Male reproductive health and policy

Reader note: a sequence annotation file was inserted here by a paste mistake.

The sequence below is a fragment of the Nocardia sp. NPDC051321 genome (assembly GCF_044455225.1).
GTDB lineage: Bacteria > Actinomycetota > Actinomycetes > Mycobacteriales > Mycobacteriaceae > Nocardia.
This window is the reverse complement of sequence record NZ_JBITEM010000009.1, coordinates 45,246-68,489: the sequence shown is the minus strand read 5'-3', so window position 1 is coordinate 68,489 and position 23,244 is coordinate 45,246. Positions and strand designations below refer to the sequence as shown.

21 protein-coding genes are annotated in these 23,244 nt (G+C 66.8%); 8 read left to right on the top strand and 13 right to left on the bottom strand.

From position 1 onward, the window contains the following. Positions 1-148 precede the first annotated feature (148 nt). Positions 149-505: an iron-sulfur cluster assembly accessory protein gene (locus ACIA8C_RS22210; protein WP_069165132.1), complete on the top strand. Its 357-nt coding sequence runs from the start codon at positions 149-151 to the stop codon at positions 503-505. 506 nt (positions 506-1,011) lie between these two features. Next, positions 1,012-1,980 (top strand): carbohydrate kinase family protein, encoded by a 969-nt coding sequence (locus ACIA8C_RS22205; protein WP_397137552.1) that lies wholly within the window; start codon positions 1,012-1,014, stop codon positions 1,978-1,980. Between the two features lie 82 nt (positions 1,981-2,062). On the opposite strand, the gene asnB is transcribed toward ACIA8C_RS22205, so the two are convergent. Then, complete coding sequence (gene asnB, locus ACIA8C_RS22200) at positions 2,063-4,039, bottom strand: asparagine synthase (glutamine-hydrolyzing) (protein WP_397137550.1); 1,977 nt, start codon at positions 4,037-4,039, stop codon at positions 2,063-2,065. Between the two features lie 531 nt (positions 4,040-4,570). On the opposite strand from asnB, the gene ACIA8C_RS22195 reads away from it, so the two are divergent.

The study of male reproductive health is called andrology. Although research interest in male infertility dates to 1881, the term andrology wasn't coined until 1951. Even after the concept had been introduced it took decades for the research to become mainstream. Andrology is important because contraception and fertility treatment burdens are often placed on females, even when their male counterparts are infertile. The article "‘Man Up’: the importance and strategy for placing male reproductive health centre stage in the political and research agenda" further expands on this topic. In terms of policy, male reproductive health doesn't appear to be as policed as female reproductive health, however, there are a number of restrictive practices, such as singular reliance on semen analysis or the role gynecologists (who are often untrained in male fertility) as gatekeepers to fertility treatments. Another article from Human Reproduction journal details gatekeeping further.
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